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Life Sentences: Literary Judgments and Accounts

4.14  ·  Rating Details ·  139 Ratings  ·  29 Reviews
A dazzling new collection of essays—on reading, writing, form, and thought—from one of America’s master writers.
It begins with the personal, both past and present. It emphasizes Gass’s lifelong attachment to books and moves on to the more analytical, as he ponders the work of some of his favorite writers (among them Kafka, Nietzsche, Henry James, Gertrude Stein, Proust
Hardcover, 368 pages
Published January 17th 2012 by Knopf (first published January 1st 2012)
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Nick Craske
Jan 04, 2013 Nick Craske rated it it was amazing
Gass welcomes you into his home, into his study with its surrounding library, and leads you through stacks and piles and columns of books to a large generous desk and offers you a seat in a well worn and inviting armchair and then, after his insightful, compassionate and artful chat and banter on many writers, their styles and their lives -which William began as he greeted you- and after holding you rapt in your ecstasy of listening he chooses numerous and varied works of fiction from the toweri ...more
MJ Nicholls
Aug 31, 2013 MJ Nicholls rated it it was amazing
Shelves: non-fiction, merkins
The most recent compilation of post-millennium Gass essays is as pleasurable and eclectic as the two previous collections, A Temple of Texts and Tests of Time, despite the absence of alliteration in the title. Opening with six rare personal essays (Gass is not overly fond of childhood reminiscing) such as ‘Slices of Life in a Library,’ where he discusses his customised home-cum-library, with pictures viewable here, ‘Spit in the Mitt,’ a very rare short piece about his father and his baseball con ...more
Mar 16, 2012 Christopher rated it it was amazing
William H. Gass’s Life Sentences: Literary Judgments and Accounts is a remarkable work of criticism on several levels. Gass, who is the author of both fiction and literary criticism, is the master of his subject matter, and in the course of the book’s 350 pages, he engages the reader both through his delight in the poetry and prose of his favorite writers and his scorn for the propagandizing and sophistry of those who have earned his enmity. But where Gass’s work really sparkles is in his abilit ...more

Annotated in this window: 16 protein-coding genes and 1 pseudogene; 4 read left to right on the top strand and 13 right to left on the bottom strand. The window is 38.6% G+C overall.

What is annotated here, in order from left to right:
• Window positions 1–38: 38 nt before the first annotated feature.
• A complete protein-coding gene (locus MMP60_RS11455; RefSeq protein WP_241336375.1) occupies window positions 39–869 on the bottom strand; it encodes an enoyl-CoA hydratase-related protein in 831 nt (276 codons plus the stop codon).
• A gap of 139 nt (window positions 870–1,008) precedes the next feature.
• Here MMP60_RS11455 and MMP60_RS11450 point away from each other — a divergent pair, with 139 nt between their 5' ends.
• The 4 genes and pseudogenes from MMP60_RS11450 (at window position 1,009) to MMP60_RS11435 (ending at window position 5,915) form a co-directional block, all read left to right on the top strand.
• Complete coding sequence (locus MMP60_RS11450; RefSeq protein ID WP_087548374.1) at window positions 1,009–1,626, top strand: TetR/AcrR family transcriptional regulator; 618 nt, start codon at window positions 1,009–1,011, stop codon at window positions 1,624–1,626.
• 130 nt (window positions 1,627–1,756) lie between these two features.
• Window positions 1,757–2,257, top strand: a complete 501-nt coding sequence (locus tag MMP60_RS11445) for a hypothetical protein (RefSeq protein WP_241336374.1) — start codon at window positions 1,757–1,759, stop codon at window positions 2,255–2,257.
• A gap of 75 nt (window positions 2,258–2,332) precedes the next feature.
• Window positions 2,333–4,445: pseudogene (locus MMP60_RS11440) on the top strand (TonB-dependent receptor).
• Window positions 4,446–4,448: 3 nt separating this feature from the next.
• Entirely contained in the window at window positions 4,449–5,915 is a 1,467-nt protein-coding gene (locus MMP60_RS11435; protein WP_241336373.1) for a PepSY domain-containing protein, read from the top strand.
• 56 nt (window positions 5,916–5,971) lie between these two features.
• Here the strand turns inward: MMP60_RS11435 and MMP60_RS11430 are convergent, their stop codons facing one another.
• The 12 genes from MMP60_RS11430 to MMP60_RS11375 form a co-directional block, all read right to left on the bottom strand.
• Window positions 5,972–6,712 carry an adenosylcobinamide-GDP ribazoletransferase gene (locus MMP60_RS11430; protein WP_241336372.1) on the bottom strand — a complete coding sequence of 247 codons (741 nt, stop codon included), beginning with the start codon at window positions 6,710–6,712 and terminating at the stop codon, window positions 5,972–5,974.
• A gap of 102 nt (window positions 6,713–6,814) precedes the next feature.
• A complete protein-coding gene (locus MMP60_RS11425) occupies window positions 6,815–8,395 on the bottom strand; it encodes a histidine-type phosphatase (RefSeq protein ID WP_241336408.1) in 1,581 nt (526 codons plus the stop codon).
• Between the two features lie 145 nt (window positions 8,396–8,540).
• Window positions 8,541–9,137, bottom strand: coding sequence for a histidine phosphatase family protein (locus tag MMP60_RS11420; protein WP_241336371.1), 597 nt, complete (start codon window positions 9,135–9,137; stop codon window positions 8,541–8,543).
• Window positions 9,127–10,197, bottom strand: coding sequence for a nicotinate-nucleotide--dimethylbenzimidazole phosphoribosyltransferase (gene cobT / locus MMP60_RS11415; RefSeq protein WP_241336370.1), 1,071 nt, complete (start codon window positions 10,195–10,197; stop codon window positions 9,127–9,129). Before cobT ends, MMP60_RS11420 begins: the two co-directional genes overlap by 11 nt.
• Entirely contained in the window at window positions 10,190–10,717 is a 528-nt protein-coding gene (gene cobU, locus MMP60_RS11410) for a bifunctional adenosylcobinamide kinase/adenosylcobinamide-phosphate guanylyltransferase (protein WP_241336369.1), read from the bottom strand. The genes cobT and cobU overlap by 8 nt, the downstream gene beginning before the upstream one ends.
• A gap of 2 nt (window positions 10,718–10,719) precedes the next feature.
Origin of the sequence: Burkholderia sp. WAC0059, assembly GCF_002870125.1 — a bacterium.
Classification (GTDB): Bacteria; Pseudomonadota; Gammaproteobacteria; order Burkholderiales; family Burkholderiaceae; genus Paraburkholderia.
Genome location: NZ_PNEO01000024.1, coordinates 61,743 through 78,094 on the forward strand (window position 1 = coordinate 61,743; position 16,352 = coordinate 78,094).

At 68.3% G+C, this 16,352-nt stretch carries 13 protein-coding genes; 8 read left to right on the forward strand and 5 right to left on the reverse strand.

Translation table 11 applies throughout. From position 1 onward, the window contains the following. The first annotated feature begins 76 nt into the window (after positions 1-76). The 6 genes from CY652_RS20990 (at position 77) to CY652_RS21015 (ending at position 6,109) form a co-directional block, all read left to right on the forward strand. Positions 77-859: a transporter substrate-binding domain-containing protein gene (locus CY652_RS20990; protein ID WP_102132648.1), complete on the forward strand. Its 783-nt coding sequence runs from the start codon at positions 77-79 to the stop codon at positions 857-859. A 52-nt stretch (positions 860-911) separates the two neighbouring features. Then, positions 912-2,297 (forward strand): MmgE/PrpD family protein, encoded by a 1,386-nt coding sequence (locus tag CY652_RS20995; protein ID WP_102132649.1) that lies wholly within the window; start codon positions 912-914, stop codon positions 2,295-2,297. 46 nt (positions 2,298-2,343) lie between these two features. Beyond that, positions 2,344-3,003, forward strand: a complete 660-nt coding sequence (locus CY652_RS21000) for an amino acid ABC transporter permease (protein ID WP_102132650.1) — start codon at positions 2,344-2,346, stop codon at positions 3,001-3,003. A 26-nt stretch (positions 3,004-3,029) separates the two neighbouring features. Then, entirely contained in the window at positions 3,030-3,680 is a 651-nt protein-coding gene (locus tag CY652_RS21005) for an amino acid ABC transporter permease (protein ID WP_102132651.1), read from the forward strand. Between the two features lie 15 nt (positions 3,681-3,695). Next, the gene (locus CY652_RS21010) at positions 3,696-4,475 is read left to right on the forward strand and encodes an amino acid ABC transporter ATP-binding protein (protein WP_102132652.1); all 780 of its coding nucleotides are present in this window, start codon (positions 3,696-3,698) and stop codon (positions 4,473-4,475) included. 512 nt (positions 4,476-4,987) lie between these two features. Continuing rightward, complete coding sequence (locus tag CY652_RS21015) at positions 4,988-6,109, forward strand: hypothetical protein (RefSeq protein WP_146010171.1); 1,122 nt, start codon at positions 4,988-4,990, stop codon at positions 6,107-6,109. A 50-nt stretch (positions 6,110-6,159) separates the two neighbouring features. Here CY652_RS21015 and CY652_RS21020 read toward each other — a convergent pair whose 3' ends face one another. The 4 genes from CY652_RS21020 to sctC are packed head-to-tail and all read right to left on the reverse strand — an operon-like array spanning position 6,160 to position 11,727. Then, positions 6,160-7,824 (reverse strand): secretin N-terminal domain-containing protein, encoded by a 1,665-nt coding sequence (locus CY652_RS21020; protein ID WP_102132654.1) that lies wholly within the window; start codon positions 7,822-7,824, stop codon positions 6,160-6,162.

Nathan "N.R." Gaddis
Never pass up the opportunity to read a Gass essay. He’s a master of the form.

The opening section, “The Personals Column”, begins with the solaceful “The Literary Miracle” ::
The finer works of art are miracles in the sense that they are so unlikely to have emerged from the ignoble and bloody hands of man that we stand in awe of them, and that they have been written or built or composed at the behest of superstitions so blatantly foolish as to embarrass reason, and cause common sense to snicker,
James Murphy
Oct 17, 2012 James Murphy rated it it was amazing
This is Gass's latest collection of essays, grouped into 4 sections. The first part is several personal essays, and it's followed by what I think is Gass's foremost quality, literary criticism. Three of his lectures on classicism is included, and the book concludes with 3 essays on the technical aspects of writing and grammar.

For me the criticism is the backbone of the collection. Here's a precious portrait of Gertrude Stein not to be missed. I learned even new, useful intricacies about reading
Ian "Marvin" Graye
Judgemental as Anything

All rise! The judge is in the court: "I write to indict mankind." Gass almost said "indite", because that would have been really punny. He didn't, but he tells us anyway about the pun foregone but not forgotten. And so a little titter (whatever that is) runs through the courtroom and back out the entrance.

The Emperor Gassius is a self-proclaimed master of the declaratory sentence. Here he plumbs the depths of the imperious and obnoxious mode. As the subtitle promises, it i
Jim Coughenour
For the past few months I've dipped in and out of Gass's latest collection of essays until I've read them all. There were only a few doldrums (the essay on Malcolm Lowry) and disappointments (the essay on Kafka). And yes I could live happily without ever reading another word by or about Henry James.

But Gass is impressive whatever his subject. His essay on Nietzsche is the best meditation on that vexing, fearless and pitiable philosopher that I've ever read. "Kinds of Killing" – beginning as a re
Douglas Dalrymple
Mar 22, 2012 Douglas Dalrymple rated it liked it
Reading Jacques Barzun’s From Dawn to Decadence when it was first published, I found it difficult, but not impossible, to believe that the author was 92 years old (he’s 104 now). I say ‘not impossible’ because there’s something in Barzun’s professorial delivery – however intellectually nimble – that suggests a comfort with his topic only earned after, well, decades and decades of deep acquaintance.

William Gass, at 87 years, is by now almost the fogey Barzun was twelve years ago, but I find it e
This is the good stuff right here, folks. It may take me a while before I can explain why. But almost all of these essays are awe-inspiring.
Mar 10, 2014 J.W.D. rated it did not like it
Cringeworthy cornball bile; the fat lady sings.
Apr 14, 2017 Kathy rated it it was amazing  ·  review of another edition
This book is like no other, and not a quick read.

There are four sections: The Personals Column, Old Favorites and Fresh Enemies, The Biggs Lectures in the Classics, and Theoretics.

The Personals Column includes six chapters of personal reflections, and was the most entertaining of the four book sections. Two of my highlights from The Literary Miracle chapter in this section:

"The fact that a gay guy painted the Sistine ceiling is not nearly as dumbfounding as the papacy's protection of pederasts
Oct 12, 2016 Robert rated it really liked it